Amorphous TPI, Moderate Heat, Transparent (Powder form) 247.0 247.0
CA - Cellulose Acetate
100.0 130.0
CAB - Cellulose Acetate Butyrate
80.0 120.0
Cellulose Diacetate-Pearlescent Films 120.0 120.0
Cellulose Diacetate-Gloss Film 120.0 120.0
Cellulose Diacetate-Integuard Films 113.0 113.0
Cellulose Diacetate-Matt Film 120.0 120.0
Cellulose Diacetate-Window Patch Film (Food Grade) 120.0 120.0
Cellulose Diacetate-Clareflect metallized film 120.0 120.0
Cellulose Diacetate-Colored Films 120.0 120.0
Cellulose Diacetate-Flame retardant Film 162.0 162.0
Cellulose Diacetate-High Slip Film 120.0 120.0
Cellulose Diacetate-Semitone Films 120.0 120.0
CP - Cellulose Proprionate 80.0 120.0
COC - Cyclic Olefin Copolymer
136.0 180.0
CPVC - Chlorinated Polyvinyl Chloride
100.0 110.0
EVOH - Ethylene Vinyl Alcohol 
15.0 70.0
HDPE - High Density Polyethylene
-110.0 -110.0
HIPS - High Impact Polystyrene
88.0 92.0
HIPS Flame Retardant V0 90.0 90.0
LCP Glass Fiber-reinforced 120.0 120.0
LCP Mineral-filled 120.0 120.0
LDPE - Low Density Polyethylene
-110.0 -110.0
LLDPE - Linear Low Density Polyethylene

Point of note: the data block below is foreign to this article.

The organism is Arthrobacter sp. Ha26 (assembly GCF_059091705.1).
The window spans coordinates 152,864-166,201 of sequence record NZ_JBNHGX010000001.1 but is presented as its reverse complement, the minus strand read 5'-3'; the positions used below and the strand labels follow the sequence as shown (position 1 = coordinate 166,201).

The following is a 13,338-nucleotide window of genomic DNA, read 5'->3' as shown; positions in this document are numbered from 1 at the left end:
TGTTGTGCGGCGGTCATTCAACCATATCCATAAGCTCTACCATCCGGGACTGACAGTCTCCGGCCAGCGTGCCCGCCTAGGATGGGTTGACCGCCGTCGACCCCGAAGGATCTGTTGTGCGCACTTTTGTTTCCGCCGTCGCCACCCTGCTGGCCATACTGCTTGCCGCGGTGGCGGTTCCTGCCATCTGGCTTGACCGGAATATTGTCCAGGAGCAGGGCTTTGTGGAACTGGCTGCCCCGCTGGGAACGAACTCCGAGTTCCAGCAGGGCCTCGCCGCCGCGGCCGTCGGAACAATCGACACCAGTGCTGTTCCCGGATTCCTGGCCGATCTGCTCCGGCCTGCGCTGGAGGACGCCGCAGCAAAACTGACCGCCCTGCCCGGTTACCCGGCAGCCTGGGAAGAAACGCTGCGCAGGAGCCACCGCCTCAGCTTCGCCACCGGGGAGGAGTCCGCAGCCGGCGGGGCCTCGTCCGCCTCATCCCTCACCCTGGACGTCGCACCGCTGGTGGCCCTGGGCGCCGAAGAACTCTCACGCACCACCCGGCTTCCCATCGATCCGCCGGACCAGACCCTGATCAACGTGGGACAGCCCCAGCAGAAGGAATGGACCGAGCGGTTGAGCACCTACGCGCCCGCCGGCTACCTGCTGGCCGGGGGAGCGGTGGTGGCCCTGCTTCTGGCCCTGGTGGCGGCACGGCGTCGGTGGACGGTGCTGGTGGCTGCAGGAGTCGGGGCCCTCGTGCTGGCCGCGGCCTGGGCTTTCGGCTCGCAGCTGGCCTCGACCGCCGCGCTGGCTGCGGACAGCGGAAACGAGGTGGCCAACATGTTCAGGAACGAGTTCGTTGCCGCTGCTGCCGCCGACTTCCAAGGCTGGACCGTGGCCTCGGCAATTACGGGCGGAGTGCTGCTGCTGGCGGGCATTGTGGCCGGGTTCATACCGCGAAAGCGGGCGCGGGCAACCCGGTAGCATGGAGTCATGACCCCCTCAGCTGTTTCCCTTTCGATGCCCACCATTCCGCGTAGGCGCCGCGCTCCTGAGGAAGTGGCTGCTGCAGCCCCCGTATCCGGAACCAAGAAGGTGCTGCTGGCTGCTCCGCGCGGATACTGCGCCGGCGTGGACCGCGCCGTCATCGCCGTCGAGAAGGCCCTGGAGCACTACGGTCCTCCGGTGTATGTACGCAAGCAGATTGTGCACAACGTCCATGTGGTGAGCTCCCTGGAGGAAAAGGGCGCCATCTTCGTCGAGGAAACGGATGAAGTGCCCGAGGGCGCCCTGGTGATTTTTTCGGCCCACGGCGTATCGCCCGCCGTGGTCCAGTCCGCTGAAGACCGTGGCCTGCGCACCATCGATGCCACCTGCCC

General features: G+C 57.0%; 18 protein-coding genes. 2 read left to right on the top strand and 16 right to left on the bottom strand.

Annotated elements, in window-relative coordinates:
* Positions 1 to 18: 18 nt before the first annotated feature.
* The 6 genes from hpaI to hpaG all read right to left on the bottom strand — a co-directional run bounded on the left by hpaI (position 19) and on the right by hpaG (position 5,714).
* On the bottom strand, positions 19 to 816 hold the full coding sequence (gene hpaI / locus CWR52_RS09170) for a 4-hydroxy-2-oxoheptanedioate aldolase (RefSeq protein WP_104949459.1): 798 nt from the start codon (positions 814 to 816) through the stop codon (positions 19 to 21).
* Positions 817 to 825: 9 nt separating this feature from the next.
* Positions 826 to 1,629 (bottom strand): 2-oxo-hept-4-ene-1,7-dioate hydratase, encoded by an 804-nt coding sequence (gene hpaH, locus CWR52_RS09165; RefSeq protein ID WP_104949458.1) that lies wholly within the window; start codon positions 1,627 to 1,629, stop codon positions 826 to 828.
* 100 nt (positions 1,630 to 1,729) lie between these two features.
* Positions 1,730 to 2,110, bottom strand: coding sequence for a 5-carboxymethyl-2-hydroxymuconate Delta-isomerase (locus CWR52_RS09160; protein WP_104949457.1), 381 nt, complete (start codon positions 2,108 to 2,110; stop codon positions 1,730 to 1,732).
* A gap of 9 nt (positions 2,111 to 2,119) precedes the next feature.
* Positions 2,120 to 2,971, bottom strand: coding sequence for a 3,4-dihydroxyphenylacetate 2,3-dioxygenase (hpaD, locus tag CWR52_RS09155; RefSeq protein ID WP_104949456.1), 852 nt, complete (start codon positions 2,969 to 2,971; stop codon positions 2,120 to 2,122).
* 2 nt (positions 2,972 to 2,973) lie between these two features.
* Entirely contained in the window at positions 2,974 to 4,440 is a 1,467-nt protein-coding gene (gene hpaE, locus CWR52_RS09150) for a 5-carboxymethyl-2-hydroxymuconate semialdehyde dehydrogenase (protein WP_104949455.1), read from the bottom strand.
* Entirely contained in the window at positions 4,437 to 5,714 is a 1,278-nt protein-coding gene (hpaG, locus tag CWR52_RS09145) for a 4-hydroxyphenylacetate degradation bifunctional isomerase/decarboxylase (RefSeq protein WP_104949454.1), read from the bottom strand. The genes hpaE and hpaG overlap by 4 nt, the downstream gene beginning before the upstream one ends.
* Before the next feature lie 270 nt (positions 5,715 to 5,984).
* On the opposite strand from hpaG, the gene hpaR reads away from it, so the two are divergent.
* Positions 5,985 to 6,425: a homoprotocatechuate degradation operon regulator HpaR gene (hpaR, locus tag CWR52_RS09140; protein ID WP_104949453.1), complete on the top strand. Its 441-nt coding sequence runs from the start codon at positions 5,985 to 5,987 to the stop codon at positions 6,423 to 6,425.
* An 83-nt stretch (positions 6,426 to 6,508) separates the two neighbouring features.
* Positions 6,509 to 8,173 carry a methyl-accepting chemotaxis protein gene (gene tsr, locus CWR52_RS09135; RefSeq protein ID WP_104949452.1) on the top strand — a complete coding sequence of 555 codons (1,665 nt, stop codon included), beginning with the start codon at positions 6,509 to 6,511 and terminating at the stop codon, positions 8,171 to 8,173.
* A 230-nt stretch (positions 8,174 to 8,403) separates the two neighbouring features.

-110.0 -110.0
PA 11 - (Polyamide 11) 30% Glass fiber reinforced
35.0 45.0
PA 11, Conductive 35.0 45.0
PA 11, Flexible 35.0 45.0
PA 11, Rigid 35.0 45.0
PA 12 (Polyamide 12), Conductive 35.0 45.0
PA 12, Fiber-reinforced 35.0 45.0
PA 12, Flexible 35.0 45.0
PA 12, Glass Filled 35.0 45.0
PA 12, Rigid 35.0 45.0
PA 46, 30% Glass Fiber 75.0 77.0
PA 6 - Polyamide 6
60.0 60.0
PA 66 - Polyamide 6-6
55.0 58.0
PA 66, 30% Glass Fiber 50.0 60.0
PA 66, 30% Mineral filled 50.0 60.0
PA 66, Impact Modified, 15-30% Glass Fiber 50.0 60.0
Polyamide semi-aromatic 115.0 170.0
PAI - Polyamide-Imide
275.0 275.0
PAI, 30% Glass Fiber 275.0 275.0
PAI, Low Friction 275.0 275.0
PAR - Polyarylate
190.0 190.0
PBT - Polybutylene Terephthalate
55.0 65.0
PC (Polycarbonate) 20-40% Glass Fiber 150.0 150.0
PC (Polycarbonate) 20-40% Glass Fiber Flame Retardant 150.0 150.0
PC - Polycarbonate, high heat
160.0 200.0
PCL - Polycaprolactone
-60.0 -60.0
PE - Polyethylene 30% Glass Fiber
-110.0 -110.0
PEEK - Polyetheretherketone
140.0 145.0
PEEK 30% Carbon Fiber-reinforced 140.0 143.0
PEEK 30% Glass Fiber-reinforced 143.0 143.0
PEI, Mineral Filled
215.0 215.0
PEI, 30% Glass Fiber-reinforced 215.0 215.0
PEI, Mineral Filled
215.0 215.0
PESU - Polyethersulfone
210.0 230.0
PESU 10-30% glass fiber 210.0 230.0
PET - Polyethylene Terephthalate
73.0 78.0
PET, 30% Glass Fiber-reinforced 56.0 56.0
PETG - Polyethylene Terephthalate Glycol
79.0 80.0
PFA - Perfluoroalkoxy
90.0 90.0
PGA - Polyglycolides 35.0 40.0
PHB-V (5% valerate) - Poly(hydroxybutyrate - co- valerate) 3.0 5.0
PI - Polyimide
250.0 340.0
PLA, Fiber Melt Spinning 55.0 65.0
PLA, Heat Seal Layer 52.0 58.0
PLA, Injection molding 55.0 60.0